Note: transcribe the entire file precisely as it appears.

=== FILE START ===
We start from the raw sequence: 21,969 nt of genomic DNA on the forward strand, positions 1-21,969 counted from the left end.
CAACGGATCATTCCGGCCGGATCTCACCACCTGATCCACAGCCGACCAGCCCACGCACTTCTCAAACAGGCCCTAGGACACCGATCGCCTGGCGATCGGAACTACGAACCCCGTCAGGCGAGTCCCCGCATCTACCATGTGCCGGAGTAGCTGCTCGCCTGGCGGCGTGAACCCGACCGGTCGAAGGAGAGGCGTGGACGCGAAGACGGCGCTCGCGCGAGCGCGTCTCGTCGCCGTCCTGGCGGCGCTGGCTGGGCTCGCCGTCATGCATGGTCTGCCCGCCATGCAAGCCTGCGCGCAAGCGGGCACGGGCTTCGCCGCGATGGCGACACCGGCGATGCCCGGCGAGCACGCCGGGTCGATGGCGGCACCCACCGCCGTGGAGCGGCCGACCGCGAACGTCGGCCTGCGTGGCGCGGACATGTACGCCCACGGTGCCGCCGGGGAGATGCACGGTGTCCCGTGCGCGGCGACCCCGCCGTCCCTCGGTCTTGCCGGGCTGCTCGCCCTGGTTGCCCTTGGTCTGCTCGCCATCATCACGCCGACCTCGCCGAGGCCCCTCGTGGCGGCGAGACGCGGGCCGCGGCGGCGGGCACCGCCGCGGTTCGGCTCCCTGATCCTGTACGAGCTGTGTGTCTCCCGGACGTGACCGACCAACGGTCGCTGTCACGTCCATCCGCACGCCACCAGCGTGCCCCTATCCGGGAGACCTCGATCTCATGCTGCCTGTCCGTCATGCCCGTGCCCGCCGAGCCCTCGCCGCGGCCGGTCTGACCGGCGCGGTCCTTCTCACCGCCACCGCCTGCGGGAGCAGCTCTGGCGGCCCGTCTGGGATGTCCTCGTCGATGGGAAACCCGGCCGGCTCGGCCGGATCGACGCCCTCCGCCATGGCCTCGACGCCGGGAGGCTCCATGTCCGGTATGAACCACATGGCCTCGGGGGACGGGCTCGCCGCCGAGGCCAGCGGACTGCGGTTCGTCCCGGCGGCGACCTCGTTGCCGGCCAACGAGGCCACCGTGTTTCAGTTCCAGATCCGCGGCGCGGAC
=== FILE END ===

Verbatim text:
We start from the raw sequence: 21,969 nt of genomic DNA on the forward strand, positions 1-21,969 counted from the left end.
CAACGGATCATTCCGGCCGGATCTCACCACCTGATCCACAGCCGACCAGCCCACGCACTTCTCAAACAGGCCCTAGGACACCGATCGCCTGGCGATCGGAACTACGAACCCCGTCAGGCGAGTCCCCGCATCTACCATGTGCCGGAGTAGCTGCTCGCCTGGCGGCGTGAACCCGACCGGTCGAAGGAGAGGCGTGGACGCGAAGACGGCGCTCGCGCGAGCGCGTCTCGTCGCCGTCCTGGCGGCGCTGGCTGGGCTCGCCGTCATGCATGGTCTGCCCGCCATGCAAGCCTGCGCGCAAGCGGGCACGGGCTTCGCCGCGATGGCGACACCGGCGATGCCCGGCGAGCACGCCGGGTCGATGGCGGCACCCACCGCCGTGGAGCGGCCGACCGCGAACGTCGGCCTGCGTGGCGCGGACATGTACGCCCACGGTGCCGCCGGGGAGATGCACGGTGTCCCGTGCGCGGCGACCCCGCCGTCCCTCGGTCTTGCCGGGCTGCTCGCCCTGGTTGCCCTTGGTCTGCTCGCCATCATCACGCCGACCTCGCCGAGGCCCCTCGTGGCGGCGAGACGCGGGCCGCGGCGGCGGGCACCGCCGCGGTTCGGCTCCCTGATCCTGTACGAGCTGTGTGTCTCCCGGACGTGACCGACCAACGGTCGCTGTCACGTCCATCCGCACGCCACCAGCGTGCCCCTATCCGGGAGACCTCGATCTCATGCTGCCTGTCCGTCATGCCCGTGCCCGCCGAGCCCTCGCCGCGGCCGGTCTGACCGGCGCGGTCCTTCTCACCGCCACCGCCTGCGGGAGCAGCTCTGGCGGCCCGTCTGGGATGTCCTCGTCGATGGGAAACCCGGCCGGCTCGGCCGGATCGACGCCCTCCGCCATGGCCTCGACGCCGGGAGGCTCCATGTCCGGTATGAACCACATGGCCTCGGGGGACGGGCTCGCCGCCGAGGCCAGCGGACTGCGGTTCGTCCCGGCGGCGACCTCGTTGCCGGCCAACGAGGCCACCGTGTTTCAGTTCCAGATCCGCGGCGCGGAC